T-Town: Texarkana Town or Trash Town

A recent photo of Bobby Ferguson Park.

It seems that the old “T-Town” reference to Texarkana may mean “Trash Town” for the Arkansas side of town.  If you drive down the north side of Stateline Cemetery, you cannot help but notice litter along the fence line.  It seems to blow into the fenced area and become trapped there.  If this was the only area of town, then it might be a unique issue, but unfortunately for Texarkana, Arkansas it is not the only area.  

I had been noticing trash around Texarkana, Arkansas for some time.  Not only was the cemetery area on Stateline affected, but I was seeing it downtown, along the main streets and even on less-traveled streets in Texarkana.  The trash seemed to range from aluminum cans, to drink cups, to plates, to paper, and even entire bags of household trash at some places.  To further the issue, it seems to be everywhere.  So I decided to experiment. 

On September 4th, I got into my trusted pickup truck with my son, and we drove around Texarkana.  We targeted the main roads for the Arkansas side.  On Stateline, we quickly found that we could not go even a half a block without seeing trash either on the road or on the property beside the road.  I traveled from the Federal Courthouse downtown clear to the Interstate.  I could not find one single block, or half-block for that matter, where some form of trash was not on the ground.  I then traveled Arkansas Boulevard, and it was not surprising to find the same level of trash along both sides of the road there.  For Arkansas Boulevard, I went from Stateline to the loop access.  For Jefferson, I traveled from I-30 to Arkansas High, and for County, I moved from Kline Park to I-30.  Surprisingly, the results of this little experiment were all the same.  Trash could be found within every single block of those roads. 

After noting all the places where the trash was located, my son commented that we could quickly fill up the back of the truck and more with all the trash.  Sadly, I had to agree with him.  Apparently “T-Town” now means “Trash Town” for those of us living on the Arkansas side.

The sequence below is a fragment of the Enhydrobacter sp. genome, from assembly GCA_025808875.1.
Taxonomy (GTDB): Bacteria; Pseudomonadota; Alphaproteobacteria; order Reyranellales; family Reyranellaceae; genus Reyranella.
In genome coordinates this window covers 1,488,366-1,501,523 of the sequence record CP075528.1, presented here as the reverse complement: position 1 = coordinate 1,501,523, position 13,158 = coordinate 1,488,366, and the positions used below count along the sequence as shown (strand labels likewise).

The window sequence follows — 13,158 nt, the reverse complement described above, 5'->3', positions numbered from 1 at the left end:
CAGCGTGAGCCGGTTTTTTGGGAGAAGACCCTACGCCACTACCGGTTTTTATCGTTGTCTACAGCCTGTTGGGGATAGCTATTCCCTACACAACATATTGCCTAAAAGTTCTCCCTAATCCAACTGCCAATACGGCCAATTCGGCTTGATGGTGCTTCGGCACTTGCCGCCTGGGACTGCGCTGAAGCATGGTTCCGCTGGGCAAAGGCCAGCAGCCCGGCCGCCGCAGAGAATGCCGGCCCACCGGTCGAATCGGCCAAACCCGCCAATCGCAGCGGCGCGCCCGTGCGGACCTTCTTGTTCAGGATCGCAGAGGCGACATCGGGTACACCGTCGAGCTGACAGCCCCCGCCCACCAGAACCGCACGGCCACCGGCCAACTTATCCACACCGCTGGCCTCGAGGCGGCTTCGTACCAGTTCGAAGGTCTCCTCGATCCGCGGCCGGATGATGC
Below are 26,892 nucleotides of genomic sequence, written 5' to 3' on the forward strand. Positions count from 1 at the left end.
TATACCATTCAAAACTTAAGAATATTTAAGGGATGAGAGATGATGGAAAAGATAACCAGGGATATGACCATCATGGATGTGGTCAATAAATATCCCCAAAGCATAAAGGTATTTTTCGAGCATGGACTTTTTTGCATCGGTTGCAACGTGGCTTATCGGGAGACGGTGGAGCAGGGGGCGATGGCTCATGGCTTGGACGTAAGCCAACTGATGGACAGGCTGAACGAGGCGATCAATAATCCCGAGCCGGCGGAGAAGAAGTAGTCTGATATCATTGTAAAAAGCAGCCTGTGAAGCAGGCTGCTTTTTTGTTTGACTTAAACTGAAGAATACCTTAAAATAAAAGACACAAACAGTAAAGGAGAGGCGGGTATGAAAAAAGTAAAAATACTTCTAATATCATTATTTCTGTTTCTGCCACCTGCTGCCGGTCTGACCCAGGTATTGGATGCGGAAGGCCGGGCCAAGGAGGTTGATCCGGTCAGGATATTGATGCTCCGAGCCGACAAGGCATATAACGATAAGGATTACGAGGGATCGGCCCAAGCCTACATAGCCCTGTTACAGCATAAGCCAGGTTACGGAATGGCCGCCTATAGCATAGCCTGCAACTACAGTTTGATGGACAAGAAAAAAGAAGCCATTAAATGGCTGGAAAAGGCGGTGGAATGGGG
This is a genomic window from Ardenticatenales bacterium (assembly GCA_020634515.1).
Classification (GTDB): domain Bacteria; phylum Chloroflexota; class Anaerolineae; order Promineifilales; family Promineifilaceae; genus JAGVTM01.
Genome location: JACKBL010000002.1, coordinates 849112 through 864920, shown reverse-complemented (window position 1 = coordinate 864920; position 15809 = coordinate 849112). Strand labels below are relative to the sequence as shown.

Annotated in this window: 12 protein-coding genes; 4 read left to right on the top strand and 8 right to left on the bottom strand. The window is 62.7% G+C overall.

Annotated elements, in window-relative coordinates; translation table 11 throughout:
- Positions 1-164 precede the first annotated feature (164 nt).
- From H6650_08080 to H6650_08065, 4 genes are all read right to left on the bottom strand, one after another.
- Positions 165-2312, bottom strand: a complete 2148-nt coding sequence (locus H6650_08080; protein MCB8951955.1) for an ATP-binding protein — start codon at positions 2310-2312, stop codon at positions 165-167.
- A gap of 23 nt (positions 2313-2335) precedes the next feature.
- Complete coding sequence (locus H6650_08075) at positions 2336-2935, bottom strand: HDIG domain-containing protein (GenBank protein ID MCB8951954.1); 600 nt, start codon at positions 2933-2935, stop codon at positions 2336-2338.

The question should be, “Who is at fault for this trash?”  Should the city be cleaning it up?  Should property owners along the way clean it?  Should organizations such as the City Beautiful Commission clean it up?  Should local church and youth organizations clean it up?  Where should we look for someone to clean it up?

The facts are simple.  The city does not have the employees to keep the city clean.  Often city employees are mowing vacant or abandoned lots.  They have assigned areas to water and care for around the town, and they have several parks to maintain as well as streets and other duties.  The fact is the city employees do not have the time or the employees to keep Texarkana, Arkansas cleaned up.

Property owners could be held accountable, but most of the trash appears to have been dumped on edge, or it has merely blown there with the wind.  Even if property owners went out daily and cleaned up the trash, there would be new trash there the next morning.  I know, I have that problem in my neighborhood as well.

The City Beautiful and other volunteer organizations try to help make a difference.  However, even with their help, the fact is they are all volunteers, and many of them have other full-time jobs and obligations.  They cannot be the city trash collectors.  Church groups and other volunteer organizations have the same issues as the city.  They are often short of volunteers or help, and many times their volunteers cannot get out in the heat to work.  To depend on these organizations to clean up the city is not logical.

So where should we look to clean up the city?  Is there a way to get Texarkana, Arkansas out of the trash dump?   I imagine that we could increase education in schools about littering.  Maybe we could have more “Clean Up the Town” days.  We could publish information about why litter is terrible, and we could even resort to stronger laws and fines regarding litter.  The property owner has no control when someone walks by and throws trash down.  Unless a city officer sees someone throwing trash down, penalties will have little impact.  

A few months ago I saw Barbara Miner, a City Ward Member, walking along the edge of 24th Street and picking up trash.  A few weeks later, I saw her again in another location, picking up trash.  The City Beautiful Commission has held clean up days.  Texas A&M has even held clean up days that have included Texarkana, Arkansas.  The Sandflat Glendale Shannon Neighborhood Center has also hosted clean up days with dumpsters and people out cleaning up the local areas.  There are efforts from individuals to organizations to make a difference in the community, but we must do more. 

Unfortunately, as indicated before, these efforts are often overshadowed by new trash within days of the work.  The bottom line is that the trash problem in Texarkana, Arkansas, is OUR problem.  It is your problem, and it is mine.  We, as the citizens of Texarkana, Arkansas, must collectively decide we can do better.  We must choose this as property owners and business owners, we must decide this as churches and schools, and we must decide this as organizations and groups.  We must collectively come together, promote a cleaned up Texarkana and then we must maintain it.  Until we come together as an entire city and community, we will continue down a path that will lead us to be known as “Trash-Town” instead of “Texarkana Town.”  

About Thomas, Th.D. Clinton S.
Thomas, Th.D. Clinton S.

A published writer of  poetry, fiction and non-fiction in both the digital age and the pre-digital age of publishing.  Currently serving as editor and writer for the Four States News all while living life across the four states region from Texarkana, USA.

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